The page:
Mobile Financial Services in Pakistan

Posted on January 4, 2010
Filed Under >Babar Bhatti, Economy & Development, Science and Technology
Total Views: 44746

Babar Bhatti

Growth of Pakistan telecom industry took a hit in recent months because of economy and regulation of SIMs. Even though the number of new subscribers slowed down and the revenues per user remained low, Pakistan telecom industry has shifted to a whole new set of services which provide value and convenience in ways not possible before.

One of the interesting trends of 2009 was the rush to offer financial services via mobile phones aka mobile financial services (MFS). These services include transactions such as remittances (person-to-person payments), payment of bills and others commerce enabled by mobile/cellular technology. This post provides an overview of MFS in Pakistan.

In Pakistan, the widespread infrastructure of mobile operators provides them strong advantages to serve as an important link in the financial services value chain. As we have seen in Pakistan, banks and mobile operators have partnered up to start MFS. This generated a wave of marketing activity (see these commercials) which also extended to social networks such as Twitter and Facebook, highlighting the competition among mobile network operators.

One may ask why did it take so long for MFS to start in Pakistan? Well, unlike entrainment or information services, financial and commerce related services require coordination of multiple institutes and approval of government regulatory agencies. Security, accuracy and establishment of trust of users is also very important.

Easypaisa. An example of this is ‘easypaisa’ from Telenor Pakistan and Tameer Microfinance Bank. Interesting thing about this service is that money can be sent and received without a mobile phone. However, using a mobile phone provides convenience as confirmations are sent as sms. Any person with a valid Nadra CNIC can send money or receive money. Sending/Receiving can be done from more than 4,000 easypaisa shops all over Pakistan. The transaction is encrypted and the process has been approved by the State Bank of Pakistan. Details on how this works are available at easypaisa website and on YouTube.

Regardless of one’s opinion on the convenience and the fees, one must admit that introduction of MFS such as easypaisa changes the status quo for payments which has been around till now in Pakistan.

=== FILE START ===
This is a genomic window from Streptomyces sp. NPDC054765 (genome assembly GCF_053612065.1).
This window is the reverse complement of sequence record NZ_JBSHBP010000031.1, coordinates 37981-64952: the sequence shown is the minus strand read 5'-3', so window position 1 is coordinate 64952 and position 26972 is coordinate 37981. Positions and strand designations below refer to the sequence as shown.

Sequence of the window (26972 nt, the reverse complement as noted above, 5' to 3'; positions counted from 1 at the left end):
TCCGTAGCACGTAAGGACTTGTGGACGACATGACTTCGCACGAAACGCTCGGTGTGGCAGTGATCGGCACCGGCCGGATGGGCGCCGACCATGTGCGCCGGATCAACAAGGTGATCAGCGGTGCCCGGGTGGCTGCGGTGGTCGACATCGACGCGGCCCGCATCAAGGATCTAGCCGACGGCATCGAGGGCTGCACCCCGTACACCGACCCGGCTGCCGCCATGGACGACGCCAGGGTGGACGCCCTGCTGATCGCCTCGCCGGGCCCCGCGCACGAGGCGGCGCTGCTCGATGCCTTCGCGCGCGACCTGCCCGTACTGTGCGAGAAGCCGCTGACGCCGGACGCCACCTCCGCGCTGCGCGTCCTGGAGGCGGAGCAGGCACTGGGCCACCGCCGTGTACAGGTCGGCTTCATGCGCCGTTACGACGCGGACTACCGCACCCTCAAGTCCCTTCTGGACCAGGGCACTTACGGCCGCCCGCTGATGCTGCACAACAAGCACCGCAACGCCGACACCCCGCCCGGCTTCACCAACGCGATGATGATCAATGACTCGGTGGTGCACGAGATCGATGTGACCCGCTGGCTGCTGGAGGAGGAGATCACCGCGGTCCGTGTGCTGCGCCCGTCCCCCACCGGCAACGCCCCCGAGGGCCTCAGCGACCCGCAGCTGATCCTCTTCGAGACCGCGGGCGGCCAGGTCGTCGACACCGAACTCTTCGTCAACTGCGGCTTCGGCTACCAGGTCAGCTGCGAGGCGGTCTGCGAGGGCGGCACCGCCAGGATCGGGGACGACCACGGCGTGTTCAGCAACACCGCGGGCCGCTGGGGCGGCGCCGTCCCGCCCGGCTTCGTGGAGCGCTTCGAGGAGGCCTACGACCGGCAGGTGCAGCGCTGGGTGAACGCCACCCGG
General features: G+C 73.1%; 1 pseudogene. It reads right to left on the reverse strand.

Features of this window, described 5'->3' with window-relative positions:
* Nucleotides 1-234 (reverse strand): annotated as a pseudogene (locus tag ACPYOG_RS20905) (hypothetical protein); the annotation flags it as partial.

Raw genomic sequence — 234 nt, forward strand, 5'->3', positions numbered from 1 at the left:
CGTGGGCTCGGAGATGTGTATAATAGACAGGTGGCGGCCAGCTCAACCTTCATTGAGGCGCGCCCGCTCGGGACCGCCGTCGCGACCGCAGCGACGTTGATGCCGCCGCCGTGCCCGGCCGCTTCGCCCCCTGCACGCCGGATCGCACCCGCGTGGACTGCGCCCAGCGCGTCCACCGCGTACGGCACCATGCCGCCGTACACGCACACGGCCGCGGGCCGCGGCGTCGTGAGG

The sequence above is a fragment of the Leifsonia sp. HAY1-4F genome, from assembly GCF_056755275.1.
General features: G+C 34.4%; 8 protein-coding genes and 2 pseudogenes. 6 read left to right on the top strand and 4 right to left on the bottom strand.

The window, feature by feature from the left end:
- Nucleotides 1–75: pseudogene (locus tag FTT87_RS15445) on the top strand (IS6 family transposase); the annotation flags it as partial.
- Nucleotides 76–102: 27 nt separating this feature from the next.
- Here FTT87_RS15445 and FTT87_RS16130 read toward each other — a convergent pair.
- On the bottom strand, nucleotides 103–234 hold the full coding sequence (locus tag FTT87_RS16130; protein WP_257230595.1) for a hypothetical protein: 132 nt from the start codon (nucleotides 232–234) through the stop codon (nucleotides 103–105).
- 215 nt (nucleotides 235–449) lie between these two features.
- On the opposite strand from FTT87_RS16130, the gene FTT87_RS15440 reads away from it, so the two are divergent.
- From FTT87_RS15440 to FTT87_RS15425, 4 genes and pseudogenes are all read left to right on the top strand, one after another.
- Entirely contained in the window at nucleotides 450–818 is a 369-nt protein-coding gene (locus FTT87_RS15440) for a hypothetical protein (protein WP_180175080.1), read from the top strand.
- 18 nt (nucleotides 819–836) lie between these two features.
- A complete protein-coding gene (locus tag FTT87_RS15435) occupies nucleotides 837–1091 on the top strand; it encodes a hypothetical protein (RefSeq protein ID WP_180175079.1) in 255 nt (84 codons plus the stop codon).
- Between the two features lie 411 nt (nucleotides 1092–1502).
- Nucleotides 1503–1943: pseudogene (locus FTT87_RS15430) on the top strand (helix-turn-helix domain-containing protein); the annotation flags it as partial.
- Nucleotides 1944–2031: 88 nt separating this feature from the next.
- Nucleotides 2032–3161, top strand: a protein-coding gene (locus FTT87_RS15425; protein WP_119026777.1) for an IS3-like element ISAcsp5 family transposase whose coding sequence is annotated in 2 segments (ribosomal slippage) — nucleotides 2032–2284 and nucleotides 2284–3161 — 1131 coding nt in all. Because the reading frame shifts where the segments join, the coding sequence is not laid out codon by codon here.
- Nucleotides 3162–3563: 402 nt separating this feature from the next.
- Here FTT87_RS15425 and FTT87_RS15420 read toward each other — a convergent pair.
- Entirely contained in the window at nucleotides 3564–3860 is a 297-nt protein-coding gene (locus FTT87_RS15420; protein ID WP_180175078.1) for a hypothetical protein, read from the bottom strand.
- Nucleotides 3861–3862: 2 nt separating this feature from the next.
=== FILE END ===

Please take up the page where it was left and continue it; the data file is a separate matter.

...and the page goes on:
Telenor is not the only company with plans for mobile financial services. Ufone started premium banking service for customers of Ufone who have account with one its partner banks. This is a different approach where an application on the handset allows eligible customers to carry out financial and non-financial transactions. Mobilink, the largest cellular company by subscribers, is also gearing up for MFS. In July, Orascom announced its plans for MFS:

Mobilink and Citibank will utilize Mobilink’s extensive retail infrastructure to extend the reach of financial services to the previously un-served masses. Using Mobilink’s cutting edge technology, Mobilink users will be able to open branchless bank accounts through a simple and convenient registration process via authorized agents across the country. The service will allow users to maintain their accounts through their phones and make secure peer to peer money transfers to any Mobilink number simply via SMS.

At we have extensively covered the potential, opportunities and market size of MFS.

15 responses to “Mobile Financial Services in Pakistan”

  1. Abdul Rehman says:

    Thank you for sharing on services

  2. Babar Bhatti says:

    @Adnan – easypaisa is different from paypal in many ways. But it does allow a new way of sending money to others so it shares that feature with paypal.

    @Saleem – I think the coverage will improve as more players jump in. This is just the beginning.

    @Matt – completely agree with you about the education and the need for the regulator to watch this carefully.

  3. When EasyPaisa was launched, it was impossible that one can watch TV for half-an-hour and escape its commercial.

    On the ground, however, network of associated partners seems rather thin. I have mostly come across mobile phones and accessories shops to be associated outlets, which is not the place where a common man does his grocery as shown in adverts.

  4. Adnan Siddiqi says:

    Babar bhai, is this service something similar to Paypal which is popular for micro payments?

  5. Adnan Siddiqi says:

    AS: NIFT has been doing it for long time.

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